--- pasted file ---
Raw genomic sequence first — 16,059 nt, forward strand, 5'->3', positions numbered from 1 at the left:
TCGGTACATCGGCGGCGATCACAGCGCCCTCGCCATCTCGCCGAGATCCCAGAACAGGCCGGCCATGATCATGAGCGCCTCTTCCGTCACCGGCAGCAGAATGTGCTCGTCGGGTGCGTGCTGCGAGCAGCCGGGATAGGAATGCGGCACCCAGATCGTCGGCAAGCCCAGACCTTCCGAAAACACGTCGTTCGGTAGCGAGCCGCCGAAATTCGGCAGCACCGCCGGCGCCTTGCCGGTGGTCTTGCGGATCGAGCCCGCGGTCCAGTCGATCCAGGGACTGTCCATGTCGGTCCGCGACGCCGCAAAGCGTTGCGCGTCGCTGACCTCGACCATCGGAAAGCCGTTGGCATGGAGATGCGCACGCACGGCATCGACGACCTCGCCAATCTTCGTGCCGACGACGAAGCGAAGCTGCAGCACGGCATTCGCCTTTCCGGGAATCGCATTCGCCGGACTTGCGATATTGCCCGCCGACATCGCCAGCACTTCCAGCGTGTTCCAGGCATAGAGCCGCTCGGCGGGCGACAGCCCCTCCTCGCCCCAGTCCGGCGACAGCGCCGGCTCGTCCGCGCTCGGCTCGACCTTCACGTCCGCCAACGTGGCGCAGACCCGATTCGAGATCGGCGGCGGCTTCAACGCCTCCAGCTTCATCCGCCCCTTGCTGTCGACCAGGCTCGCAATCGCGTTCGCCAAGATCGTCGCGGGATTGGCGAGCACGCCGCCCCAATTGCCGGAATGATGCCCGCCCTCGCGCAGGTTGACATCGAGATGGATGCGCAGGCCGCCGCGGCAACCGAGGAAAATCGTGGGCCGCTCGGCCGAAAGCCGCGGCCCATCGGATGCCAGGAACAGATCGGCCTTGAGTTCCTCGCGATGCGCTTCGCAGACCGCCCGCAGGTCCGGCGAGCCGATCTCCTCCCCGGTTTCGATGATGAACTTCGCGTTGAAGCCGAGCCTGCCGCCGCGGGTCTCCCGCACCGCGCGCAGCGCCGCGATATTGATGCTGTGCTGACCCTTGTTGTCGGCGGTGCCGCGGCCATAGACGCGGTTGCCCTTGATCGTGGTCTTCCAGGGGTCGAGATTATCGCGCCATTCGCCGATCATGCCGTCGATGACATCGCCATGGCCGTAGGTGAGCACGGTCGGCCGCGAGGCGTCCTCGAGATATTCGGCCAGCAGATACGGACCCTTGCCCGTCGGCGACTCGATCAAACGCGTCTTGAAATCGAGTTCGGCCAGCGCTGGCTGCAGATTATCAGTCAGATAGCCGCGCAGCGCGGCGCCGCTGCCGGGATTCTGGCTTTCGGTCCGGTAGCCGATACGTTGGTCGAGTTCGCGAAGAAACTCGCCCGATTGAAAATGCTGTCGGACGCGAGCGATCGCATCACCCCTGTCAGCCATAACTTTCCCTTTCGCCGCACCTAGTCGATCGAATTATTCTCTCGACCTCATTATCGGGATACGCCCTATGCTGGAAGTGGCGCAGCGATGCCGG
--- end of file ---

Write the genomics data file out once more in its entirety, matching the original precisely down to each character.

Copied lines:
Raw genomic sequence first — 16,059 nt, forward strand, 5'->3', positions numbered from 1 at the left:
TCGGTACATCGGCGGCGATCACAGCGCCCTCGCCATCTCGCCGAGATCCCAGAACAGGCCGGCCATGATCATGAGCGCCTCTTCCGTCACCGGCAGCAGAATGTGCTCGTCGGGTGCGTGCTGCGAGCAGCCGGGATAGGAATGCGGCACCCAGATCGTCGGCAAGCCCAGACCTTCCGAAAACACGTCGTTCGGTAGCGAGCCGCCGAAATTCGGCAGCACCGCCGGCGCCTTGCCGGTGGTCTTGCGGATCGAGCCCGCGGTCCAGTCGATCCAGGGACTGTCCATGTCGGTCCGCGACGCCGCAAAGCGTTGCGCGTCGCTGACCTCGACCATCGGAAAGCCGTTGGCATGGAGATGCGCACGCACGGCATCGACGACCTCGCCAATCTTCGTGCCGACGACGAAGCGAAGCTGCAGCACGGCATTCGCCTTTCCGGGAATCGCATTCGCCGGACTTGCGATATTGCCCGCCGACATCGCCAGCACTTCCAGCGTGTTCCAGGCATAGAGCCGCTCGGCGGGCGACAGCCCCTCCTCGCCCCAGTCCGGCGACAGCGCCGGCTCGTCCGCGCTCGGCTCGACCTTCACGTCCGCCAACGTGGCGCAGACCCGATTCGAGATCGGCGGCGGCTTCAACGCCTCCAGCTTCATCCGCCCCTTGCTGTCGACCAGGCTCGCAATCGCGTTCGCCAAGATCGTCGCGGGATTGGCGAGCACGCCGCCCCAATTGCCGGAATGATGCCCGCCCTCGCGCAGGTTGACATCGAGATGGATGCGCAGGCCGCCGCGGCAACCGAGGAAAATCGTGGGCCGCTCGGCCGAAAGCCGCGGCCCATCGGATGCCAGGAACAGATCGGCCTTGAGTTCCTCGCGATGCGCTTCGCAGACCGCCCGCAGGTCCGGCGAGCCGATCTCCTCCCCGGTTTCGATGATGAACTTCGCGTTGAAGCCGAGCCTGCCGCCGCGGGTCTCCCGCACCGCGCGCAGCGCCGCGATATTGATGCTGTGCTGACCCTTGTTGTCGGCGGTGCCGCGGCCATAGACGCGGTTGCCCTTGATCGTGGTCTTCCAGGGGTCGAGATTATCGCGCCATTCGCCGATCATGCCGTCGATGACATCGCCATGGCCGTAGGTGAGCACGGTCGGCCGCGAGGCGTCCTCGAGATATTCGGCCAGCAGATACGGACCCTTGCCCGTCGGCGACTCGATCAAACGCGTCTTGAAATCGAGTTCGGCCAGCGCTGGCTGCAGATTATCAGTCAGATAGCCGCGCAGCGCGGCGCCGCTGCCGGGATTCTGGCTTTCGGTCCGGTAGCCGATACGTTGGTCGAGTTCGCGAAGAAACTCGCCCGATTGAAAATGCTGTCGGACGCGAGCGATCGCATCACCCCTGTCAGCCATAACTTTCCCTTTCGCCGCACCTAGTCGATCGAATTATTCTCTCGACCTCATTATCGGGATACGCCCTATGCTGGAAGTGGCGCAGCGATGCCGG